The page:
Tisbury town employees will have to restrict their use of Facebook and Twitter while at work from now on.
The selectmen voted this week to approve a social media policy for municipal workers, becoming the first town on the Island to do so.
The policy allows town departments to use social media sites for public communication only, and sets guidelines for public records law, copyright laws, confidential information protection and defamation. The policy will be sent out to all departments for signing within the next two weeks.
“Responsible use of social media in government is a big issue,” said selectman and board chairman Tristan Israel following the meeting. “I don’t think it’s a matter of trying to censor, it’s a matter of productivity. There are issues that involve the public that should not be on Facebook. It’s just to make sure that employees of the town use social media in a responsible way.”
Chilmark has a social media policy for the tri-town ambulance and police departments.
“[For the rest of the town departments] we have longstanding policies that we feel address everything from a typewriter to a text messaging device for appropriate behavior of our employees,” executive secretary Tim Carroll said. “We keep in mind every record we produce is a public record, and try to balance transparency with people’s legitimate rights to privacy.”
Oak Bluffs, Edgartown, West Tisbury and Aquinnah have not adopted social media policies.
Plans prepared by DPW director Fred LaPiana include an asphalt parking area, a stockade fence around the lot, street lights, and trees. Abutters Eric and Karen Medeiros asked that no lights be installed, especially since the parking lot would only be used in the daytime, and also requested a taller fence.
Emergency services building chairman Joe Tierney agreed, saying “after dealing with abutters at the fire station, we should have a minimum of a six-foot fence.”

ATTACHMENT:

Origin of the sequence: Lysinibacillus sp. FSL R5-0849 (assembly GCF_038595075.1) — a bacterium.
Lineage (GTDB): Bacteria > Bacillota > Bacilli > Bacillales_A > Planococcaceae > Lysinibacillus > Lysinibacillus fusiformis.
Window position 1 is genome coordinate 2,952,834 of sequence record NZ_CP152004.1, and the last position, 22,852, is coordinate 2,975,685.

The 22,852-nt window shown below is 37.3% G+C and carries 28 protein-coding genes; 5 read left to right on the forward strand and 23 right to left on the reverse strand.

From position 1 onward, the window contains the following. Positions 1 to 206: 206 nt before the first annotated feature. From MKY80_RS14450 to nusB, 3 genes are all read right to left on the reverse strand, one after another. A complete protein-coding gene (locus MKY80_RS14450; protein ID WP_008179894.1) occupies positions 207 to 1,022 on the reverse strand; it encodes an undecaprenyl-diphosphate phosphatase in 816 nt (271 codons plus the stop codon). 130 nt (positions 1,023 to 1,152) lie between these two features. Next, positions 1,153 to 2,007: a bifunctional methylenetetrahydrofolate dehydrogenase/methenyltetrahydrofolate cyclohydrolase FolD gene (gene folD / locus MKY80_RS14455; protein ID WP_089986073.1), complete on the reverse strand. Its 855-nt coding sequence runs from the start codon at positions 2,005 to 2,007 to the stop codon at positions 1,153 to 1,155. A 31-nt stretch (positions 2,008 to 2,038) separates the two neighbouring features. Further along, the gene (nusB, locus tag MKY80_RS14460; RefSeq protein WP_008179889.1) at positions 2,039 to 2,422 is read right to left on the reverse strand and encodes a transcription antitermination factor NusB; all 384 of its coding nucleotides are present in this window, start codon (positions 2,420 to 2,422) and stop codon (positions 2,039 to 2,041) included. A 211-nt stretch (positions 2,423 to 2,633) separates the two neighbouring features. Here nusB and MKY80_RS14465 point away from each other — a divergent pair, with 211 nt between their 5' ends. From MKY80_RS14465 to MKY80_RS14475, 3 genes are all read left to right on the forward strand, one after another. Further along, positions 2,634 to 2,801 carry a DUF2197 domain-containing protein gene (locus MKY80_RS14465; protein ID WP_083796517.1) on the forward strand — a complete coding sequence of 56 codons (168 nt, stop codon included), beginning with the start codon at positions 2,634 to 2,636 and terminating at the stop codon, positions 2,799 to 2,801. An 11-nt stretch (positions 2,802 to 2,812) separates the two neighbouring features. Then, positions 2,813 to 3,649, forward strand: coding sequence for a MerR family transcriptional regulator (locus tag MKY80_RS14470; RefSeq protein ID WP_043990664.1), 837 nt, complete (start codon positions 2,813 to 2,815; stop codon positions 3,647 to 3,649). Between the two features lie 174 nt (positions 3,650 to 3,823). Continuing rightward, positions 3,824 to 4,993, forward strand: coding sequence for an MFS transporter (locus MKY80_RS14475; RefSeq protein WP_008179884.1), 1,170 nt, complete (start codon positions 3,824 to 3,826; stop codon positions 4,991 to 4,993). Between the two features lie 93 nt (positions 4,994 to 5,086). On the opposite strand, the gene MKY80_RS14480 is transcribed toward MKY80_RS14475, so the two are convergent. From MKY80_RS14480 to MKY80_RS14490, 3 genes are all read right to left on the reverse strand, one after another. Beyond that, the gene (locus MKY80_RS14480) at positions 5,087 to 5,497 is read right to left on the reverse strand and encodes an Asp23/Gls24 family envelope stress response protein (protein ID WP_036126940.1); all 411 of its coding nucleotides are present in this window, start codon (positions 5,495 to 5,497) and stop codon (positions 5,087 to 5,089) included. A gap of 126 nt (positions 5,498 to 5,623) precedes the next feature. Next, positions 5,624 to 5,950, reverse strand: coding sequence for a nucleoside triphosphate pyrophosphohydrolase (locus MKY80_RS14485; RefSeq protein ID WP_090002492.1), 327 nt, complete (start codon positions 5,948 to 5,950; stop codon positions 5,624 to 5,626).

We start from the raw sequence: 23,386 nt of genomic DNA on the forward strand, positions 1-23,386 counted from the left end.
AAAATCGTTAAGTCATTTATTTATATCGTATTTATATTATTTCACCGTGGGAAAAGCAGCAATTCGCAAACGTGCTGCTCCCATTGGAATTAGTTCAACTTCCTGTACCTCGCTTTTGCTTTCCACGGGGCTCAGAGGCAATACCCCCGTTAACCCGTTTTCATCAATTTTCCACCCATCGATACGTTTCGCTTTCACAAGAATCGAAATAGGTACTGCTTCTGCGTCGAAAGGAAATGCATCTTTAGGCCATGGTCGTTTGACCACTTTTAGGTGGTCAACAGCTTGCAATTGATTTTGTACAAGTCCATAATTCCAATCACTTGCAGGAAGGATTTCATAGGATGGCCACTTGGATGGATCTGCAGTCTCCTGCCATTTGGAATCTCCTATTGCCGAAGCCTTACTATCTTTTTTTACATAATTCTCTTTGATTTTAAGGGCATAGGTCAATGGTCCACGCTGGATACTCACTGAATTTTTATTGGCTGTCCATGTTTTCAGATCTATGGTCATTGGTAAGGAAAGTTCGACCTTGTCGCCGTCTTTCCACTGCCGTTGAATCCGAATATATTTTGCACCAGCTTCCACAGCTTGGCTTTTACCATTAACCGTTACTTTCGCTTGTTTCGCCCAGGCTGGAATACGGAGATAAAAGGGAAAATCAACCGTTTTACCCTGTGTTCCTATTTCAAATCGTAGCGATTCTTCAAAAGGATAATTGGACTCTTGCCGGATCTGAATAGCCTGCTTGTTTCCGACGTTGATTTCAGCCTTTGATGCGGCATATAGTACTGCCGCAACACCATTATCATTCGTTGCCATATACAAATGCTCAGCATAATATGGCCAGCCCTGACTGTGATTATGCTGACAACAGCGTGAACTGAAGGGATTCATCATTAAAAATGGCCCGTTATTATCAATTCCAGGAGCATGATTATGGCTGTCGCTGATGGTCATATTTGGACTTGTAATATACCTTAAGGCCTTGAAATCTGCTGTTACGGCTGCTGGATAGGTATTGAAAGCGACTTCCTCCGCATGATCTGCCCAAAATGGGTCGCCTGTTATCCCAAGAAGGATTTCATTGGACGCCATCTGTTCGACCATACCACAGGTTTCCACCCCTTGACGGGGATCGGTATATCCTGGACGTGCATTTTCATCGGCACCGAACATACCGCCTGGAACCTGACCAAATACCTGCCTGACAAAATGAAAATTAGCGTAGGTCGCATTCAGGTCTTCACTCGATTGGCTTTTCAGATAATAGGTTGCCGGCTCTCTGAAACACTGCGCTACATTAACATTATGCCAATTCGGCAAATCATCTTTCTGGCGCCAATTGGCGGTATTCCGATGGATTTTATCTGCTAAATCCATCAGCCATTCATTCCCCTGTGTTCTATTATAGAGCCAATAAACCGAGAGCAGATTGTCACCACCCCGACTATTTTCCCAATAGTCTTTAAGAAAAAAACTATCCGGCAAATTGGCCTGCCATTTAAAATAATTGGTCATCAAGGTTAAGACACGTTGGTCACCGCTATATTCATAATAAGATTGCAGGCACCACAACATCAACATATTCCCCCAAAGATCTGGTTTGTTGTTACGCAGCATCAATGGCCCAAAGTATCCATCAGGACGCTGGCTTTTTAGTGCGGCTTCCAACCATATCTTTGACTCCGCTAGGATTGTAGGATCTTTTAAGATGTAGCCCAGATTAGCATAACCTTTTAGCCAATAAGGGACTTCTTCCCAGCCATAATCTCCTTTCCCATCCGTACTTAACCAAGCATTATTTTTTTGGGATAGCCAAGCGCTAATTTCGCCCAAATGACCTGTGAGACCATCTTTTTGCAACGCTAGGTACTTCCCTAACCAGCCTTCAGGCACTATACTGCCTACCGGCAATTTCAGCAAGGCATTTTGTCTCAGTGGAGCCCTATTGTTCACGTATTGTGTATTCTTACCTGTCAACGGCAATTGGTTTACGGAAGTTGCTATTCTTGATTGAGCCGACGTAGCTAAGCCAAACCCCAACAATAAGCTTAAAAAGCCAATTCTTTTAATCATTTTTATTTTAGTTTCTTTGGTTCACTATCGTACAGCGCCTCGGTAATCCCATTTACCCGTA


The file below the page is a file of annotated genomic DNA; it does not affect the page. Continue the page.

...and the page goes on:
Selectmen agreed that street lights were unnecessary and expensive with a cost estimate of $12,000, and said instead the money could be put toward a better fence. Work will begin next spring.
Selectmen also introduced full-time emergency medical technician Tracey Jones as the new ambulance coordinator effective Jan. 2, 2013. She will replace longtime coordinator Jeff Pratt, who is retiring.
Shellfish committee chairman James Tilton reported that at the request of the selectmen his committee had discussed clarifying language and definitions in the town shellfish regulations. Mr. Tilton said a standard bushel box will measure 18 by 10.5 by 12.25 inches, plus or minus a quarter inch; a wire bushel basket can hold one bushel, or 32 quarts, and will be approved by shellfish constable Danielle Ewart. He said a gang dredge will be defined as two or more dredges fastened together side by side. A public hearing on the regulations is set for Dec. 11 at 6 p.m.
Mr. Tilton also reported that Tashmoo will be open to dip netting only for recreational and commercial scallopers starting Dec. 1. Commercial fisherman Thomas Searle said he would like to see Tashmoo open to dredging for both family and commercial fishermen, because parts of the pond are too deep to reach by wading. Mr. Israel referred the question to the shellfish committee; Mr. Tilton said it could be discussed at the next committee meeting on Dec. 20.